Animals in Research: The Pharma Perspective

August 15, 2009

Derek Lowe of In the Pipeline has a post up on the use of animals in research within the drug company milieu. It is worth a read.

We watch with all the tools of our trade – remote-control physiological radio transmitters, motion-sensing software hooked up to video cameras, sensitive mass spectrometry analysis of blood, of urine, and whatever else, painstaking microscopic inspection of tissue samples, whatever we can bring to bear. But in the end, it all comes down to dosing animals and waiting to see what happens. That principle hasn’t changed in decades, just the technology we use to do it.

Now, if you don’t read Lowe that regularly you might want to skim through a few recent posts and you are almost inevitably going to run up against his formulation of the “90%” problem. His most recent musings on this topic concern convincing the (health-care reform engaged and politicizing) public that making effective medications is really hard stuff and the evul BigPharma companies work their tails off on the development side to get to drugs which can be marketed. All joking aside, I think his point is that 90% of drugs fail…at multiple levels of the development process!
This consideration I find critical for some aspects of the animals-in-research discussion.

Back to the original post I linked, we recognize that within BigPharma the toxicity testing is a hugely important part of medication development.

But we also give the drug candidates to healthy ones, at higher doses and for longer periods of time, in order to see what else the compounds might do that we don’t expect. Most of those effects are bad – I’d casually estimate 99% of the time, anyway – and many of them will stop a drug candidate from ever being developed. The more severe the toxic effect, the greater the chance that it’s based on some fundamental mechanism that will be common to all animals. In some cases we can identify what’s causing the trouble, once we’ve seen it, and once in a great while we can use that information to argue that we can keep going, that humans wouldn’t be at the same risk. But this is very rare – we generally don’t know enough to make a persuasive case. If your compound kills mice or kills rats, your compound is dead, too.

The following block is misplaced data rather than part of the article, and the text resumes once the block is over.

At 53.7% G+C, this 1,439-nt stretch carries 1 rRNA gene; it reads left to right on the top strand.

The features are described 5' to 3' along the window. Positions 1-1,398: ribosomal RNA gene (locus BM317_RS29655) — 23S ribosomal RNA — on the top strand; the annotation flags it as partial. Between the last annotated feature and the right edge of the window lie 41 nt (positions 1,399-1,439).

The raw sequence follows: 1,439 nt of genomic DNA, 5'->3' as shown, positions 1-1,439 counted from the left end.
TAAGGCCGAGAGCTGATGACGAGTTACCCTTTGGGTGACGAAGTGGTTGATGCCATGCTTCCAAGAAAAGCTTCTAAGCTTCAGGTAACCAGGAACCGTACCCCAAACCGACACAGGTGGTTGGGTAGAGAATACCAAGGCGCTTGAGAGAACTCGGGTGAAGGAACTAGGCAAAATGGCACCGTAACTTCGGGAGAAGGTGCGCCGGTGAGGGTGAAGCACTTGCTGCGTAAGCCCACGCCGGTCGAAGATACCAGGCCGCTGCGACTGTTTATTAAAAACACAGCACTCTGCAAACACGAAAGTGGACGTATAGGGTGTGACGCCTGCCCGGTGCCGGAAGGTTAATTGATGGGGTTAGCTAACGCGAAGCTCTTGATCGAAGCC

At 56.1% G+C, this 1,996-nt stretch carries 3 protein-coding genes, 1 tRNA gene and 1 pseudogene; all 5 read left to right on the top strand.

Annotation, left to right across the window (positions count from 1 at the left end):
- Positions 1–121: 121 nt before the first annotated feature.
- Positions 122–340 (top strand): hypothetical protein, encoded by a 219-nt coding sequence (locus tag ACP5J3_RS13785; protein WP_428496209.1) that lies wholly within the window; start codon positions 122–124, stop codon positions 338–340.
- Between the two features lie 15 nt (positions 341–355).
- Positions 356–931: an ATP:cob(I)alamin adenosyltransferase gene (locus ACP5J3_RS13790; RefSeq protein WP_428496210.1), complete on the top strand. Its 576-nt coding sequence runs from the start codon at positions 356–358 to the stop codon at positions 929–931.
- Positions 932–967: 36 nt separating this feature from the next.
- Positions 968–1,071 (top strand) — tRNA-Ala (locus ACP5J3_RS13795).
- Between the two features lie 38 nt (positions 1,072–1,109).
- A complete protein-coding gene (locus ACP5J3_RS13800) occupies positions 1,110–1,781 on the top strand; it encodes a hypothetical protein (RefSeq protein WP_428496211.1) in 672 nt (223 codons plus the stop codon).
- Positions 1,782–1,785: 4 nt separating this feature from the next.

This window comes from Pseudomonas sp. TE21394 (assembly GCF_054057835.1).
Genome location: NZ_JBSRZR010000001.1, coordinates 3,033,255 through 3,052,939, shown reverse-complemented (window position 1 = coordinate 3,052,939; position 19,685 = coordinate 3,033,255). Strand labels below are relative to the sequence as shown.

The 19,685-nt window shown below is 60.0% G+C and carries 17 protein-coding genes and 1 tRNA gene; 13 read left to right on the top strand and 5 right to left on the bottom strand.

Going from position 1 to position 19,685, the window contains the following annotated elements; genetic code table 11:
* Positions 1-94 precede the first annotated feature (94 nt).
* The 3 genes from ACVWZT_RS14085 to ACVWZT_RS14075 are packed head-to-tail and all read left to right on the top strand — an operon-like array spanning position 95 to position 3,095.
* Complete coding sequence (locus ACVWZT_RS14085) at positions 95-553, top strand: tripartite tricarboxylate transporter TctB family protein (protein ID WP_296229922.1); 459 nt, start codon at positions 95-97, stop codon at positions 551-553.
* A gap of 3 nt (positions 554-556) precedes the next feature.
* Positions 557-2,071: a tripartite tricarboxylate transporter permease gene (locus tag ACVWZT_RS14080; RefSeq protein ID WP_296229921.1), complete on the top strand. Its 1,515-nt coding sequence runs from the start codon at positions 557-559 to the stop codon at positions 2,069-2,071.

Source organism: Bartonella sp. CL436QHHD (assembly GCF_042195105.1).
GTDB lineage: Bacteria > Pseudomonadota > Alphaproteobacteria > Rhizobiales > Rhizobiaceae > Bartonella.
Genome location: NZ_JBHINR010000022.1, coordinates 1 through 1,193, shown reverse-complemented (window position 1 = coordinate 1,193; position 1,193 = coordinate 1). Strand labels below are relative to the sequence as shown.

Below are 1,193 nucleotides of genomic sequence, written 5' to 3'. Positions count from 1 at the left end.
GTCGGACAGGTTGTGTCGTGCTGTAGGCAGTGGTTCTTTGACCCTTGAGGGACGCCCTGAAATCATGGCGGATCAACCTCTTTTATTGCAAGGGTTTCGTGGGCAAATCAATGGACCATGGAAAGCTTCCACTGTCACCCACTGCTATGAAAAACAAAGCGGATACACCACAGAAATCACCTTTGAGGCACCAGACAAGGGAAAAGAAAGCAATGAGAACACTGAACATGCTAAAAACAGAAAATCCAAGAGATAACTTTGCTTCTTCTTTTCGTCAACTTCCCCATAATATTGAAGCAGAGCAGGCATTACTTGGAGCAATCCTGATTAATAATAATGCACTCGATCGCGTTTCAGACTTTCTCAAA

I’ve lost count of the number of compounds I’ve worked on that have been pulled due to toxicity concerns; suffice it to say that it’s a very common thing. Every time it’s been something different, and it’s often not for any of the reasons I feared beforehand. I’ve often said here that if you don’t hold your breath when your drug candidate goes into its first two-week tox testing, then you haven’t been doing this stuff long enough.

“Testing”, as opposed to “research” can sometimes be easier for ARA types to attack and indeed they work very hard to conflate cosmetics testing with all animal use, both testing and research. Since we academic types don’t really do “testing” quite so much we don’t have the best perspective to argue why, for example, toxicity testing of promising new compounds is so important and how it works.
This is why Derek Lowe’s comments are important. It is only from within the drug-development perspective that we can obtain these numbers about just how many compounds have been found very promising at the non-animal stages and how many have been ruled out at the non-animal stages. Ultimately it is important to communicate what proportion of highly promising candidates based on stage N-1 data/rationale are ruled out by Stage N. And just how many stages of screening (for 90% hit rate?) come before anything gets tested in an animal.
It might be of further interest to examine the proportion of compounds which are ruled out by the animal toxicity (and efficacy) testing . This is because one of the favorite lies of the ARA wackaloon perspective is to argue that if drugs continue to look promising after animal tests but ultimately end up failing in clinical trials this proves that animal research is ineffectual. This is wrong because if animal research prevents 90 drugs which would have been toxic or ineffective in human trials, identifies 8 as safe/effective which fail in humans and only 2 which end up clinical successes, this sounds pretty dang effective to me. The ARA perspective claims 80% failure for this scenario. In fact, an interpretation of 92% successful deployment* of animal models is more accurate.